I’ve often spelled out on this blog exactly how bad I am at making dough, any kind of dough. But it never stops me from trying. In my new Mediterranean cookbook, I came across the recipe for a basic pizza dough, so I had to give it a try. It turned out really good. In part, I think it was helped by my inability to get back to it in a timely manner.
To start, I mixed 1/2 tsp dry active yeast in a cup of very warm water, then added a cup of unbleached all-purpose flour until just mixed. The recipe states the dough can be lumpy at this point – thank god, my kind of recipe. Then you cover it with plastic wrap or a damp towel and leave at least a half hour.
At this point, I was required to do all sorts of mother- and renovation-related tasks, and didn’t get back to (remember) the dough until about four hours later. At that point, it was a soupy mess, bubbling like a primordial swamp. In a word: perfect.
Next I added half a cup of flour and a cup of whole-wheat flour. I mixed a tsp of sea salt in half a cup of water, then added half of this. You can add more if you need to, but that was all I needed. I’d never had a dough that was so wet before – it was great. Dropping the dough to a floured surface to shape, I had to keep on adding more flour to the mixture (up to a half cup) to get rid of all the tackiness, and the end result was a springy, elastic dough.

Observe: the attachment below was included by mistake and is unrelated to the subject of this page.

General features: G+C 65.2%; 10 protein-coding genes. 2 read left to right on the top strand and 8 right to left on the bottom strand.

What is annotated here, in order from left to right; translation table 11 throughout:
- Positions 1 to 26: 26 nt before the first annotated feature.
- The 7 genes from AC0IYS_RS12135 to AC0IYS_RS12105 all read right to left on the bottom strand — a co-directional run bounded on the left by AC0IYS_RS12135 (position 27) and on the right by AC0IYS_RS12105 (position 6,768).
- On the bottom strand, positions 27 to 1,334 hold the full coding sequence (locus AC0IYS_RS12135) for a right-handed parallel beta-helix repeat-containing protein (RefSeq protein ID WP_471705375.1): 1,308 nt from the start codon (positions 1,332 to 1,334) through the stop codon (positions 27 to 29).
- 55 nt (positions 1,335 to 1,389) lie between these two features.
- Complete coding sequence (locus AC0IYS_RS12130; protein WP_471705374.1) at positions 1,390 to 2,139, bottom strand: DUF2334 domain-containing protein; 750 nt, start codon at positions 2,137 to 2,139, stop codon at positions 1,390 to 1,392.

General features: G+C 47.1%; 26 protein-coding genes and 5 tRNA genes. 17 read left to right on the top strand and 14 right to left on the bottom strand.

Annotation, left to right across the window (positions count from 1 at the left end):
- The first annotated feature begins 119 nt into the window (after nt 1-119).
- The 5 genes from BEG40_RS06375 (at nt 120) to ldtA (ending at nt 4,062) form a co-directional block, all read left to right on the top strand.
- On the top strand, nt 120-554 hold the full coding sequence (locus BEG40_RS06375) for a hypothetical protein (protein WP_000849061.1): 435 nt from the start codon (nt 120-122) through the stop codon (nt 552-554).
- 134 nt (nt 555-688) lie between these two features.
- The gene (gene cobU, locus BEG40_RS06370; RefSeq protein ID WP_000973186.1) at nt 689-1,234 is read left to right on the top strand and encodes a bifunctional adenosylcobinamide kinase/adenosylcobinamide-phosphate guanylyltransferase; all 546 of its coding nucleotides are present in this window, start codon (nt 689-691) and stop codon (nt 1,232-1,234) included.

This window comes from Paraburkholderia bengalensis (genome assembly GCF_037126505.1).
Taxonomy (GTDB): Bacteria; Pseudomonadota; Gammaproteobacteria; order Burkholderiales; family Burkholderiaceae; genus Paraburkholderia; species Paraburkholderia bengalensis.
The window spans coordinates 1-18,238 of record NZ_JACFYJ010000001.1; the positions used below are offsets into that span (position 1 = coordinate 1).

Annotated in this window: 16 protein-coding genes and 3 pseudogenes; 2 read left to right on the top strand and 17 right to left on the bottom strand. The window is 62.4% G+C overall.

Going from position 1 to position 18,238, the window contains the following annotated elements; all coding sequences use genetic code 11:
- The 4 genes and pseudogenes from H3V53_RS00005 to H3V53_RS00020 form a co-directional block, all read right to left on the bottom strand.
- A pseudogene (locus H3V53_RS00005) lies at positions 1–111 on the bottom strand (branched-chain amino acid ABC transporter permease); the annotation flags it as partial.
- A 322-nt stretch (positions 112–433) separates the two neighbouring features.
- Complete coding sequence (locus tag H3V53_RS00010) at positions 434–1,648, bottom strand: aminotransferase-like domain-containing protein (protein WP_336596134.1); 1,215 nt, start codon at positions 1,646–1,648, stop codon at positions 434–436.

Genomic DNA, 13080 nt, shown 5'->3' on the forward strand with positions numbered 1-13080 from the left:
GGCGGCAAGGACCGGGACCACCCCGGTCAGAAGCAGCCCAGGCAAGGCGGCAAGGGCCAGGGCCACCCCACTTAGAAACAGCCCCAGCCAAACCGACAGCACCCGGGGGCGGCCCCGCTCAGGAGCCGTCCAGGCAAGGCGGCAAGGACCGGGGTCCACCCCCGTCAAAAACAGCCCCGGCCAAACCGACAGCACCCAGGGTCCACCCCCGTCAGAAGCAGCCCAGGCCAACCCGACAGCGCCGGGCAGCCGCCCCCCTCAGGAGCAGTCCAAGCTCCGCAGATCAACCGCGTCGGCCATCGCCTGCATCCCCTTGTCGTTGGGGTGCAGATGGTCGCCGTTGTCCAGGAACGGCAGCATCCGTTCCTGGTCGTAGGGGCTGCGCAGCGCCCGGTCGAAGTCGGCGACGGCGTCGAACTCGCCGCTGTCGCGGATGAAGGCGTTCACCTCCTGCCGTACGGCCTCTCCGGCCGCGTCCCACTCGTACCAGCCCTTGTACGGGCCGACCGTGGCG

From here, I rinsed the bowl out and smeared it with olive oil. The dough is turned into the bowl, the surface coated with oil. You leave it for at least an hour (or three, in my case) to rise.
I didn’t get exactly the same awesome results after leaving the dough this time around, it didn’t really need to be punched down, which I dutifully did anyway. Then – shaping the dough. These are my attempts at a circle. Whatever, I’ll never become a master pizzaioli, but it still tastes the time. Now the hard stuff is done, it’s just a matter of choosing delicious toppings.
I went with roasted vegetables, red peppers and red onions cooked in olive oil. Yum, these were good enough to eat just like this off the plate.
A few dollops of goat’s cheese and a sprinkle of parmigiano reggiano round it out, covered with a dribble of olive oil.
Add to it some broccolini and a glass of Valpolicella, and you have a great, heart-healthy dinner. Yum, this was so good, and the leftovers kept up as well. Which I of course had to have for breakfast.
Word of the day:
Excoriate: to denounce or berate severely; flay verbally: He was excoriated for his mistakes.